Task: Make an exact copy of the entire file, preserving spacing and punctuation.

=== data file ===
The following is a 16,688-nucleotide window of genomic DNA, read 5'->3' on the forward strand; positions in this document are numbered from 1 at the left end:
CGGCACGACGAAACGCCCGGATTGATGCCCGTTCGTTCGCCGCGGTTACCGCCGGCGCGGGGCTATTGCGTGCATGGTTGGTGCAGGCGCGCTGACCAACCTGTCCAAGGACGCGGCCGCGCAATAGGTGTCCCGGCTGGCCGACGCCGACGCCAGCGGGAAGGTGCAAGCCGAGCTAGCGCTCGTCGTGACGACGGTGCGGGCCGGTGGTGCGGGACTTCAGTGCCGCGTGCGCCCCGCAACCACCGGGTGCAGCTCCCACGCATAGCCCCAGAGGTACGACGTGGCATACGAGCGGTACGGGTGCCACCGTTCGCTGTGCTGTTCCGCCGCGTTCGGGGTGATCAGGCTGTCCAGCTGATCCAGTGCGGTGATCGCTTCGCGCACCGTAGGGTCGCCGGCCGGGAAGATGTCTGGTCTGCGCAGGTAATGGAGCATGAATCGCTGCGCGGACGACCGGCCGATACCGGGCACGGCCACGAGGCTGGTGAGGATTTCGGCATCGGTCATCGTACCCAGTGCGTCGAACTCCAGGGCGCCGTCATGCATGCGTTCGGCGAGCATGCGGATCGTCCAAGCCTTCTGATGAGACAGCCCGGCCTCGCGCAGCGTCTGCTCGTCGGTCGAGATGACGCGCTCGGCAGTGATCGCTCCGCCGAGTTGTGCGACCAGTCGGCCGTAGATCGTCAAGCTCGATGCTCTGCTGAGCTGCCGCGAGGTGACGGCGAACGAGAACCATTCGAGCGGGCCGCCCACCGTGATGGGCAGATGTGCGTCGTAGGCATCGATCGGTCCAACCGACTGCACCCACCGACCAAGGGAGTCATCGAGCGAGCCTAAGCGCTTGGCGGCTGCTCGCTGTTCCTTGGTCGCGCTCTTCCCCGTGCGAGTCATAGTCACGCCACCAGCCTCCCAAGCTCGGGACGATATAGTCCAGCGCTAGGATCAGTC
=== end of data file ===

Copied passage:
The following is a 16,688-nucleotide window of genomic DNA, read 5'->3' on the forward strand; positions in this document are numbered from 1 at the left end:
CGGCACGACGAAACGCCCGGATTGATGCCCGTTCGTTCGCCGCGGTTACCGCCGGCGCGGGGCTATTGCGTGCATGGTTGGTGCAGGCGCGCTGACCAACCTGTCCAAGGACGCGGCCGCGCAATAGGTGTCCCGGCTGGCCGACGCCGACGCCAGCGGGAAGGTGCAAGCCGAGCTAGCGCTCGTCGTGACGACGGTGCGGGCCGGTGGTGCGGGACTTCAGTGCCGCGTGCGCCCCGCAACCACCGGGTGCAGCTCCCACGCATAGCCCCAGAGGTACGACGTGGCATACGAGCGGTACGGGTGCCACCGTTCGCTGTGCTGTTCCGCCGCGTTCGGGGTGATCAGGCTGTCCAGCTGATCCAGTGCGGTGATCGCTTCGCGCACCGTAGGGTCGCCGGCCGGGAAGATGTCTGGTCTGCGCAGGTAATGGAGCATGAATCGCTGCGCGGACGACCGGCCGATACCGGGCACGGCCACGAGGCTGGTGAGGATTTCGGCATCGGTCATCGTACCCAGTGCGTCGAACTCCAGGGCGCCGTCATGCATGCGTTCGGCGAGCATGCGGATCGTCCAAGCCTTCTGATGAGACAGCCCGGCCTCGCGCAGCGTCTGCTCGTCGGTCGAGATGACGCGCTCGGCAGTGATCGCTCCGCCGAGTTGTGCGACCAGTCGGCCGTAGATCGTCAAGCTCGATGCTCTGCTGAGCTGCCGCGAGGTGACGGCGAACGAGAACCATTCGAGCGGGCCGCCCACCGTGATGGGCAGATGTGCGTCGTAGGCATCGATCGGTCCAACCGACTGCACCCACCGACCAAGGGAGTCATCGAGCGAGCCTAAGCGCTTGGCGGCTGCTCGCTGTTCCTTGGTCGCGCTCTTCCCCGTGCGAGTCATAGTCACGCCACCAGCCTCCCAAGCTCGGGACGATATAGTCCAGCGCTAGGATCAGTC